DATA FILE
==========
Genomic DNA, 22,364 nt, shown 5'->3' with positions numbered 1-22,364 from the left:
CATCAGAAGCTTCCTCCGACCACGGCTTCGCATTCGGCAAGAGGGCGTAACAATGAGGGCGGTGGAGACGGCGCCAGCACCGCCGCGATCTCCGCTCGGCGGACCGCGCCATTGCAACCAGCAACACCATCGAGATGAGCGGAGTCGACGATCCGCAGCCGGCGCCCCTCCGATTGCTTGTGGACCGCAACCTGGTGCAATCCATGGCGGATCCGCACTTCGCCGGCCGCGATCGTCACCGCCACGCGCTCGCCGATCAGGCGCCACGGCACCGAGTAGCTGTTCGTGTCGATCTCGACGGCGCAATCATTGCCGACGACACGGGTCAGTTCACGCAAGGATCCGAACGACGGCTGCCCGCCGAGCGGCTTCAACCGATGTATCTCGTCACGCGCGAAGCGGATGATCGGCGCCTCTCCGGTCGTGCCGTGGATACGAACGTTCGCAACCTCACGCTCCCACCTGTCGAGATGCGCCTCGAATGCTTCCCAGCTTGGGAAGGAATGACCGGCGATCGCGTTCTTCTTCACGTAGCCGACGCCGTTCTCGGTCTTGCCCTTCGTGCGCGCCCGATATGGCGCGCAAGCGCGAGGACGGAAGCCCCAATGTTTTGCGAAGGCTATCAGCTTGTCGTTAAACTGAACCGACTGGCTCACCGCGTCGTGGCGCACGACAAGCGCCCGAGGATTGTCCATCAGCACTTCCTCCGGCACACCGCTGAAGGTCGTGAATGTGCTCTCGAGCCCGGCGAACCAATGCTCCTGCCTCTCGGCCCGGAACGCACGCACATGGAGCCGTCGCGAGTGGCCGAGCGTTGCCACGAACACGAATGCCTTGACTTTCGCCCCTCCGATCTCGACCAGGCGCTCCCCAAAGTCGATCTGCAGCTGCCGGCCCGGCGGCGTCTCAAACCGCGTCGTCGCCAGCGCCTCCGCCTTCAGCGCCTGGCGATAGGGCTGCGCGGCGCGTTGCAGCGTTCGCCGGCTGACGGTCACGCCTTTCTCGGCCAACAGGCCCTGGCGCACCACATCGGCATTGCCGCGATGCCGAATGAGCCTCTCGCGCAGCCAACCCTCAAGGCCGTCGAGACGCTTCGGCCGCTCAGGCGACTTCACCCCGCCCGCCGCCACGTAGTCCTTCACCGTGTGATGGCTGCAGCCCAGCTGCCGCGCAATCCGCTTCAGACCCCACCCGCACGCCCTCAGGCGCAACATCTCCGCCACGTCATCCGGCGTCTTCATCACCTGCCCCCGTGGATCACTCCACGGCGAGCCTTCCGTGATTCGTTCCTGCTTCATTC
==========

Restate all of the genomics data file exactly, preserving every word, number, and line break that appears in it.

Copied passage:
Genomic DNA, 22,364 nt, shown 5'->3' with positions numbered 1-22,364 from the left:
CATCAGAAGCTTCCTCCGACCACGGCTTCGCATTCGGCAAGAGGGCGTAACAATGAGGGCGGTGGAGACGGCGCCAGCACCGCCGCGATCTCCGCTCGGCGGACCGCGCCATTGCAACCAGCAACACCATCGAGATGAGCGGAGTCGACGATCCGCAGCCGGCGCCCCTCCGATTGCTTGTGGACCGCAACCTGGTGCAATCCATGGCGGATCCGCACTTCGCCGGCCGCGATCGTCACCGCCACGCGCTCGCCGATCAGGCGCCACGGCACCGAGTAGCTGTTCGTGTCGATCTCGACGGCGCAATCATTGCCGACGACACGGGTCAGTTCACGCAAGGATCCGAACGACGGCTGCCCGCCGAGCGGCTTCAACCGATGTATCTCGTCACGCGCGAAGCGGATGATCGGCGCCTCTCCGGTCGTGCCGTGGATACGAACGTTCGCAACCTCACGCTCCCACCTGTCGAGATGCGCCTCGAATGCTTCCCAGCTTGGGAAGGAATGACCGGCGATCGCGTTCTTCTTCACGTAGCCGACGCCGTTCTCGGTCTTGCCCTTCGTGCGCGCCCGATATGGCGCGCAAGCGCGAGGACGGAAGCCCCAATGTTTTGCGAAGGCTATCAGCTTGTCGTTAAACTGAACCGACTGGCTCACCGCGTCGTGGCGCACGACAAGCGCCCGAGGATTGTCCATCAGCACTTCCTCCGGCACACCGCTGAAGGTCGTGAATGTGCTCTCGAGCCCGGCGAACCAATGCTCCTGCCTCTCGGCCCGGAACGCACGCACATGGAGCCGTCGCGAGTGGCCGAGCGTTGCCACGAACACGAATGCCTTGACTTTCGCCCCTCCGATCTCGACCAGGCGCTCCCCAAAGTCGATCTGCAGCTGCCGGCCCGGCGGCGTCTCAAACCGCGTCGTCGCCAGCGCCTCCGCCTTCAGCGCCTGGCGATAGGGCTGCGCGGCGCGTTGCAGCGTTCGCCGGCTGACGGTCACGCCTTTCTCGGCCAACAGGCCCTGGCGCACCACATCGGCATTGCCGCGATGCCGAATGAGCCTCTCGCGCAGCCAACCCTCAAGGCCGTCGAGACGCTTCGGCCGCTCAGGCGACTTCACCCCGCCCGCCGCCACGTAGTCCTTCACCGTGTGATGGCTGCAGCCCAGCTGCCGCGCAATCCGCTTCAGACCCCACCCGCACGCCCTCAGGCGCAACATCTCCGCCACGTCATCCGGCGTCTTCATCACCTGCCCCCGTGGATCACTCCACGGCGAGCCTTCCGTGATTCGTTCCTGCTTCATTC